D-backs sticking with Gibson on two-year pact
Dipoto takes scouting/development role; coaching staff shaken up
PHOENIX -- During each of the 83 games he managed on an interim basis in 2010, Kirk Gibson kept notes on the back of his lineup card. Some were of positive things that happened, but most were about situations the team would need to handle better in 2011.
Gibson would then transfer those notes onto his computer, vowing that if he got the job on a full-time basis, the D-backs would work at correcting the negative ones.
The D-backs removed the interim tag from Gibson's title Monday as they named him the fifth permanent manager in franchise history. Gibson received a two-year contract with a club option for 2013.
The team also announced that Jerry Dipoto, who had filled the GM position on an interim basis before Kevin Towers was hired last month, would remain with the organization as senior vice president of scouting and player development.
While Gibson and Dipoto are coming back, not all of the members of the coaching staff will be as the team announced only first-base coach Matt Williams and bullpen coach Glenn Sherlock were asked to return in 2011.
Bench coach Bo Porter and hitting coach Jack Howell were dismissed, while pitching coach Mel Stottlemyre Jr. and third-base coach Jack Youngblood were offered other positions in the organizations. Youngblood accepted, while Stottlemyre is said to be thinking it over.
The day, though, belonged to Gibson, who won a pair of World Series Championships and was known as the ultimate competitor during a 17-year career in the Majors.
"My aspirations have always been as a player to be a world champion," said Gibson, who is most remembered for his game-winning homer in Game 1 of the 1988 World Series. "I'm going to shoot that high in everything that I do. That's still my goal."
The D-backs have a long way to go to get to that point. They finished the 2010 season with a 65-97 record and a second straight last-place finish in the NL West.
Next spring, Gibson plans on going through every one of those situations that he wrote down on the back of his lineup cards.
"We'll have simulated situations," Gibson said. "I've written all the good and all the bad down of every game that I've managed so far. We'll recreate every one of those situations. It'll be full gorilla. It'll be live. We did a lot of practicing in the past at half speed, quarter speed, and that's great for the first couple of times, but when we get in shape, we're going to practice it full go because that's how it happens on the diamond. We'll practice all these plays we didn't execute and we'll be better prepared to handle pressure much better."
As he said that his voice became more impassioned and Towers, who was sitting next to Gibson at the podium, made eye contact with team president/CEO Derrick Hall and managing general partner Ken Kendrick and the pair shared a big smile.
After taking over as GM, Towers said he wanted to spend time during the team's final road trip getting to know Gibson before making a decision on whether to retain him. The pair spent hours together in San Francisco talking baseball philosophy.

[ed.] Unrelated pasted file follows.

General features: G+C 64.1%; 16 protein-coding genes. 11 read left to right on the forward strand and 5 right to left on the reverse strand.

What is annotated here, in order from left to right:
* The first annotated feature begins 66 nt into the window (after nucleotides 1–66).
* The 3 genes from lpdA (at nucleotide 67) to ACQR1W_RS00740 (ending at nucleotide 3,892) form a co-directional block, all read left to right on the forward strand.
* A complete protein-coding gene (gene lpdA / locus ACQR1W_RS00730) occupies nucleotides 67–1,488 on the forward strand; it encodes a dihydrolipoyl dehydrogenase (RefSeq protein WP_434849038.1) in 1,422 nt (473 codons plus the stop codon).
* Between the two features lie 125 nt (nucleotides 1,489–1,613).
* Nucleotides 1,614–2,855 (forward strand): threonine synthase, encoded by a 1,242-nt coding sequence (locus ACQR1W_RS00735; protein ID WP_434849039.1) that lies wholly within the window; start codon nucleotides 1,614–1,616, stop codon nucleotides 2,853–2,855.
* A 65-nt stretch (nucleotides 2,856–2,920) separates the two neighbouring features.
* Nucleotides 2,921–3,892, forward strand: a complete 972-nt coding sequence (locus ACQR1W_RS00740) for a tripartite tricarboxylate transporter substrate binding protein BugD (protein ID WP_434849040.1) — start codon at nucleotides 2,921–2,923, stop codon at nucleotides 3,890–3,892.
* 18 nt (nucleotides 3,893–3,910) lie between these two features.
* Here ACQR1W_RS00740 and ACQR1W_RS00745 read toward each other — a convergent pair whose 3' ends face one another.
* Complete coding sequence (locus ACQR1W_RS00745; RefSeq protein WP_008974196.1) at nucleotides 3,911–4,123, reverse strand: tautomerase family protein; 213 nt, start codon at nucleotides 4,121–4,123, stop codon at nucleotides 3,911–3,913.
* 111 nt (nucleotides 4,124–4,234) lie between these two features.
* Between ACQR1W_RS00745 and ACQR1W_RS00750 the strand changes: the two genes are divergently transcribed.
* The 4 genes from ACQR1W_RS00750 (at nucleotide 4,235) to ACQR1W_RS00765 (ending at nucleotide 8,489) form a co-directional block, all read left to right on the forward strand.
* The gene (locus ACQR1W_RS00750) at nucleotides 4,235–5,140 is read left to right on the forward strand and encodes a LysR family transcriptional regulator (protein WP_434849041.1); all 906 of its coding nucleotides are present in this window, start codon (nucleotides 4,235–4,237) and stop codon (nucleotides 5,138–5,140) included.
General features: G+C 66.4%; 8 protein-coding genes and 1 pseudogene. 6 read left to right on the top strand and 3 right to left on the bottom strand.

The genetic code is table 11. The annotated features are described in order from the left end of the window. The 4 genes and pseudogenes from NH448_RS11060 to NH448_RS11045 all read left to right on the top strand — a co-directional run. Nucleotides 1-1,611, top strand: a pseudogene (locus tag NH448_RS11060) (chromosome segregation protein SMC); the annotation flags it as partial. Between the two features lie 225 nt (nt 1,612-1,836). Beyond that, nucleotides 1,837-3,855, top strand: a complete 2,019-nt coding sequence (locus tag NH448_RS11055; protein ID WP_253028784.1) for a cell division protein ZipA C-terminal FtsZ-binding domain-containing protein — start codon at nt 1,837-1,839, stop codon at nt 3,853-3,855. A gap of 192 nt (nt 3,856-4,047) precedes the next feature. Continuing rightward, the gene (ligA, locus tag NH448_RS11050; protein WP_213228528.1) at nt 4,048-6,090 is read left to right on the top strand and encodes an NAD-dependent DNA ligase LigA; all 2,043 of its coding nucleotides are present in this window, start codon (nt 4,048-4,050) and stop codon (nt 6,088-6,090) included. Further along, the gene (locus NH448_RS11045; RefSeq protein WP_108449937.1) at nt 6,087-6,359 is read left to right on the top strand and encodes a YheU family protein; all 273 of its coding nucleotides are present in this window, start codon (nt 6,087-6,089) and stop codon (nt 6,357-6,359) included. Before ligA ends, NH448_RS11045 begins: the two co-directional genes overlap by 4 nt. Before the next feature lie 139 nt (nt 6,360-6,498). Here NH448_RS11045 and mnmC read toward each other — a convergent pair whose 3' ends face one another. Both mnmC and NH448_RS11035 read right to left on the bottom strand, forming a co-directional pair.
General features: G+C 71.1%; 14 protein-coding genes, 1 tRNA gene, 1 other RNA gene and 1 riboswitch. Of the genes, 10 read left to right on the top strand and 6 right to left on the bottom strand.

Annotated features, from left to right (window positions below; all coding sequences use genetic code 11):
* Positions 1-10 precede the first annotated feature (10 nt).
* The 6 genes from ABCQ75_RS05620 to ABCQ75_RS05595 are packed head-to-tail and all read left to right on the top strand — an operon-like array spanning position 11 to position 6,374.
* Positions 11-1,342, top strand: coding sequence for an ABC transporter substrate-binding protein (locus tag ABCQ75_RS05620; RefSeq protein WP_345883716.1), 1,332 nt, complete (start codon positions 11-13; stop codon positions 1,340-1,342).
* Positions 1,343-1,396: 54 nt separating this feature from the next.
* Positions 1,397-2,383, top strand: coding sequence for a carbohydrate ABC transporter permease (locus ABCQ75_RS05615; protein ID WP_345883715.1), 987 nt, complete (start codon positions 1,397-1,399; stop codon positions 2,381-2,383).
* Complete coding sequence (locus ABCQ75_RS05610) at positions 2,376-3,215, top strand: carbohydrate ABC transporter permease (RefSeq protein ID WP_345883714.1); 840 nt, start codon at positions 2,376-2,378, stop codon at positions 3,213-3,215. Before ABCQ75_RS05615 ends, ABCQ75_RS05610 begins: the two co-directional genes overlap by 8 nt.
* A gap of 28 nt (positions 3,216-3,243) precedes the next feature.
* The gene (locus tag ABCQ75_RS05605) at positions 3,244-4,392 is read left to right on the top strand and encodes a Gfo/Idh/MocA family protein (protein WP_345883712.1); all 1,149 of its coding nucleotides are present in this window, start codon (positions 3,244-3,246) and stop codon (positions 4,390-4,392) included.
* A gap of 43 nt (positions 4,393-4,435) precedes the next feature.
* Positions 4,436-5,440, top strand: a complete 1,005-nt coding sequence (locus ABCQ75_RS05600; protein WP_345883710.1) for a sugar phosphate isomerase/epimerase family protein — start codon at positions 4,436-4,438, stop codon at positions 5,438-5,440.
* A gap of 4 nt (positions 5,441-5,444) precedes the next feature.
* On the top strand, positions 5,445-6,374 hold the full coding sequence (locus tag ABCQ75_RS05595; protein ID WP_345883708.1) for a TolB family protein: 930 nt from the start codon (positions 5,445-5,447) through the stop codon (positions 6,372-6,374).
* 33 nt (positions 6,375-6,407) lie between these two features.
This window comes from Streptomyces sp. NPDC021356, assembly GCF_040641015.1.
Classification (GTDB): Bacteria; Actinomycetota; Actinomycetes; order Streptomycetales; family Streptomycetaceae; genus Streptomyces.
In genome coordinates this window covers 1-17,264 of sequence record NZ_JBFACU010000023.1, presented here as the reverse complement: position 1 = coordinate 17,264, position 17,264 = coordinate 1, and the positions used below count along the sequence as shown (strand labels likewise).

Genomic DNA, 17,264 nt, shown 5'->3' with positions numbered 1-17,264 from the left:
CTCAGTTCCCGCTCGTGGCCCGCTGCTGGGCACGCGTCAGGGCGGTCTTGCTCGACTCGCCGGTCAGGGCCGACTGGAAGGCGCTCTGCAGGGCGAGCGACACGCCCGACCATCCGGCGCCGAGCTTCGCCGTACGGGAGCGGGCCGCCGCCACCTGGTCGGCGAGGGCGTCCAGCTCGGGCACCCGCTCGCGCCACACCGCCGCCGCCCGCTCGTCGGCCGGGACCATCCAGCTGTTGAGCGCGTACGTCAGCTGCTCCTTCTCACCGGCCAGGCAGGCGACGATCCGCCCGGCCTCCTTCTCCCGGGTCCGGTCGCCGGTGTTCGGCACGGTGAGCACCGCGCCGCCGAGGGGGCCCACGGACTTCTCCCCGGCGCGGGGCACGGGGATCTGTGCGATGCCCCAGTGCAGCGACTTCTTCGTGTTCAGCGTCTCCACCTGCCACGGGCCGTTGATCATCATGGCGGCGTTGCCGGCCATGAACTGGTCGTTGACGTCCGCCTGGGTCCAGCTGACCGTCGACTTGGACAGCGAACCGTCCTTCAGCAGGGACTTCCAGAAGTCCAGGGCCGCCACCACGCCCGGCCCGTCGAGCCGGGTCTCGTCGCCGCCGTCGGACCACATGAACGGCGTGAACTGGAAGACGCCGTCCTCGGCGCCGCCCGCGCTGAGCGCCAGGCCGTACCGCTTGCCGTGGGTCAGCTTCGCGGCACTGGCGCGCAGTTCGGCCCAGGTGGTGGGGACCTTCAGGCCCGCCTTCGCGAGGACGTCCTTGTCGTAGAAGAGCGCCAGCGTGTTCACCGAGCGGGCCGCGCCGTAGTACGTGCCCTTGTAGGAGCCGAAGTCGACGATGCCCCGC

When the team opened a three-game series in Los Angeles on Friday, Towers said he had pretty much decided on Gibson, though despite published reports, the two sides did not agree on a contract until Monday morning.
"I like winning-type players, he was a winning-type player," Towers said of Gibson. "He has tremendous passion and he wants to turn this thing around as quickly as I do. Preparation I think is very important, attention to detail, probably a lot of things that a lot of you don't know about him. I'm excited that this is the gentleman that is going to be leading this organization and take it to the places that I think the fans as well as myself ultimately get to."
Gibson took over the managerial reins on July 1 when A.J. Hinch was dismissed and he drew wide praise within the organization for the way he changed the culture of the clubhouse. Gibson asked a lot of the players and he also became a favorite of management for the way he has encouraged players to sign autographs and appear at charity events.
They will be pushed even more in 2011 and Gibson said during the season that if he returned as manager, what he would expect might be too hard for some of the current players.
"I did have one team meeting after a game, where I expressed the way I thought and they weren't real happy with me," Gibson said of his players. "I didn't expect them to be. It didn't make a lot of sense to them on that night, but I think after the game [Sunday], if we all look back on and reflect on it, I think most of them understood what I was talking about. That's just one of many things. We're going to have more meetings to come. I told several of our players that if I was back it would be a little different next year. I was serious. It's about a commitment from, really the whole organization, to what to do to change things. What we've gone through is not fun. It's miserable. It's not why anyone is here."
Gibson made that very clear Monday.
Steve Gilbert is a reporter for MLB.com. This story was not subject to the approval of Major League Baseball or its clubs.